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Boost 'made in China' to a higher level

Updated: 2015-05-21 07:53
(China Daily)

Even before China became the world's No 1 manufacturing base in 2010, the "made-in-China" label was everywhere.

Books, such as A Year Without "Made in China": One Family's True Life Adventure in the Global Economy by American journalist Sara Bongiorni, testified to the omnipresence of China-made goods.

Yet that same book also noted the embarrassing fact that the made-in-China label was by and large a down-market signifier.

For quite some time, "made in China" has been synonymous with cheap and inferior quality goods. As one Chinese trade official said years ago, foreign trade had long been sewing shirts for overseas markets in exchange for airplanes.

Boost 'made in China' to a higher level

A Chinese worker assembles a new energy car on the assembly line at an auto plant in Zouping county, East China's Shandong province, Dec 16, 2014. [Photo / IC]

Thanks to abundant supplies of cheap labor, China became the "factory of the world". This enabled it to lift hundreds of millions of people out of poverty.

But as the demographic defects of our population structure present themselves, as the environmental cost of wasteful and polluting ways of production become increasingly obvious and as some transnational corporations turn their eyes to less developed neighboring countries for their manufacturing needs, it is time to rethink our approach to "made in China".

"Made in China 2025", which the State Council, China's cabinet, released on Wednesday, is an ambitious road map to what Premier Li Keqiang has touted as an "upgraded version of made in China". At its core is a "three-step" plan aimed at turning the country into a world leader in manufacturing in a little more than three decades. That is a very long way to go.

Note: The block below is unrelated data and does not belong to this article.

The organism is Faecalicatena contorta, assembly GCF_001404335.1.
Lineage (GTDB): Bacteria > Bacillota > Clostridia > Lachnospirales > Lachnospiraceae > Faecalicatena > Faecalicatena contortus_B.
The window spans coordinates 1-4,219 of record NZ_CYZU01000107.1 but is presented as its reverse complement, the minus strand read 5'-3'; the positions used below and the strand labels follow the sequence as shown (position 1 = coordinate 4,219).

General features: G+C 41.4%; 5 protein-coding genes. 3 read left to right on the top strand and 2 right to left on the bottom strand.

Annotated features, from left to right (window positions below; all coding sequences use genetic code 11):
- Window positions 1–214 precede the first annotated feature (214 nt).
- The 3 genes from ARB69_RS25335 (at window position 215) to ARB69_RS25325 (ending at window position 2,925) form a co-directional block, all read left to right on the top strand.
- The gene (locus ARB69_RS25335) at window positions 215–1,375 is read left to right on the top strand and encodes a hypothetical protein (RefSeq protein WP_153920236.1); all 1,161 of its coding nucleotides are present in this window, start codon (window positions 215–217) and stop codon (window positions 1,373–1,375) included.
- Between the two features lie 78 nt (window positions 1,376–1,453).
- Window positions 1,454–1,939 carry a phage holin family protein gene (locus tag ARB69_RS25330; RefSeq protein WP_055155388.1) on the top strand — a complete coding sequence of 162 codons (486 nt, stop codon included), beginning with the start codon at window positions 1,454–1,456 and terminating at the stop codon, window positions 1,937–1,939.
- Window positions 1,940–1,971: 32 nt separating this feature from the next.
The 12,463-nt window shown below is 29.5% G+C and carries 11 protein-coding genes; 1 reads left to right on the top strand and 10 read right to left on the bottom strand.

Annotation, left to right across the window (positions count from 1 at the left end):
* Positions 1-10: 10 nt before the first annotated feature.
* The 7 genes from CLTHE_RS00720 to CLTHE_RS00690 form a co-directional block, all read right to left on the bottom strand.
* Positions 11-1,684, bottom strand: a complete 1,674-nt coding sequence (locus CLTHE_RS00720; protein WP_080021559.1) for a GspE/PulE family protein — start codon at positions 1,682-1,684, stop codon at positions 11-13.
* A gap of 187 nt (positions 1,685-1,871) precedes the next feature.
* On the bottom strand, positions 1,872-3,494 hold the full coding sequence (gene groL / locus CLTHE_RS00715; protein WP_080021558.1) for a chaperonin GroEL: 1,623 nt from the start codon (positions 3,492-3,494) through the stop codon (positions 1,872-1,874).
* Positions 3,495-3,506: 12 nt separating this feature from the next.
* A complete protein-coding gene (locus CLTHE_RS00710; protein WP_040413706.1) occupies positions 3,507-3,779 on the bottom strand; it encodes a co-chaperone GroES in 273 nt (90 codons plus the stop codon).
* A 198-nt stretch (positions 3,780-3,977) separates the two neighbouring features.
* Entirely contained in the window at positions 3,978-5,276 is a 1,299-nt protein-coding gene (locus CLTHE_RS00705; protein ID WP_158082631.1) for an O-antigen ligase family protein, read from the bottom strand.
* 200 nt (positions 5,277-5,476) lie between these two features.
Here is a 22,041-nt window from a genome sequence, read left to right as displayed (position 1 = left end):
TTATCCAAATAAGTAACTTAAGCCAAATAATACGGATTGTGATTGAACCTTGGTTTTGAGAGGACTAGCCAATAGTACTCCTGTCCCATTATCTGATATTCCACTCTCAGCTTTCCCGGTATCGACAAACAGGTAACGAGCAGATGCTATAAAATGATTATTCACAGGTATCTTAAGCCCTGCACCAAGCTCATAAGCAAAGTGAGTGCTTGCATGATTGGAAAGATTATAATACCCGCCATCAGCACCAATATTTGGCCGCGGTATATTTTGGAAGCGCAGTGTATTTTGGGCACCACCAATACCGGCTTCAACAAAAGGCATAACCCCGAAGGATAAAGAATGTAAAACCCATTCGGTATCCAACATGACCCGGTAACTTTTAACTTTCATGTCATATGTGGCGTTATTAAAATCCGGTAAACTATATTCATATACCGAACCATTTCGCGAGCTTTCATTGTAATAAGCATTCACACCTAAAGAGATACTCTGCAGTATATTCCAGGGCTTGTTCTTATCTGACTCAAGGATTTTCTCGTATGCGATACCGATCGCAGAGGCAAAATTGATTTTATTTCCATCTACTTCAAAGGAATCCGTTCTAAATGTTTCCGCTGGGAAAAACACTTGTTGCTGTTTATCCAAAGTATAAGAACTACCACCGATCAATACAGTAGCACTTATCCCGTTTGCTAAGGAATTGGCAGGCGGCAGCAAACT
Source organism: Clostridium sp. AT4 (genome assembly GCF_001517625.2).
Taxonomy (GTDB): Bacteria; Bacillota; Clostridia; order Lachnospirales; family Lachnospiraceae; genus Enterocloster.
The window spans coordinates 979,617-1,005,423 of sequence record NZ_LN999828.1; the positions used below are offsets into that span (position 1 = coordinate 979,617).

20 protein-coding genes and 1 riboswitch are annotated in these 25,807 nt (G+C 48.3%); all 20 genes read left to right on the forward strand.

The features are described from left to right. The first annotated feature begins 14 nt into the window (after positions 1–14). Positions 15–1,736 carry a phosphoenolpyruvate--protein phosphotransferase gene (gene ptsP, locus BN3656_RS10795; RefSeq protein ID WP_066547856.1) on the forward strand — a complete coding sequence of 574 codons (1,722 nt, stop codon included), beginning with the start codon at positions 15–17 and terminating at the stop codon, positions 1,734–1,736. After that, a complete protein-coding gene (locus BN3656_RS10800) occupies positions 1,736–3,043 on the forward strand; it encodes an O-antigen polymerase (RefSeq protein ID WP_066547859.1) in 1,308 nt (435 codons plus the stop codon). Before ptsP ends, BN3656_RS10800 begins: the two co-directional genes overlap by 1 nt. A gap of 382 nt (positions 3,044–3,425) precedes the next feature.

In 2014, a total of 100 mainland Chinese firms made it onto the Fortune Global 500 list, among which 56 were in manufacturing.

That sounded impressive. The number was second only to the United States, after all.

But like in many similar rankings, Chinese firms stood out because of their size, not their strength.

Four Chinese companies appeared on the top-10 roster of the planet's most profitable ones last year. Yet none was in manufacturing.

Big, but not strong: There is no better way to describe Chinese manufacturing.

With the country approaching the Lewis Turning Point, a point at which surplus rural labor disappears and a labor shortage emerges, our comparative advantage in low labor cost is evaporating. The traditional low-tech, labor-intensive processing is hardly sustainable.

A healthy national economy cannot go without robust manufacturing. But "innovation-driven" manufacturing entails a lot more than political will.

Without a systematic environment that encourages innovation, respects intellectual property rights, and rewards risk, three decades will prove too short for such a grand objective.

Unfortunately, the current road map has not placed sufficient weight on these crucial aspects.

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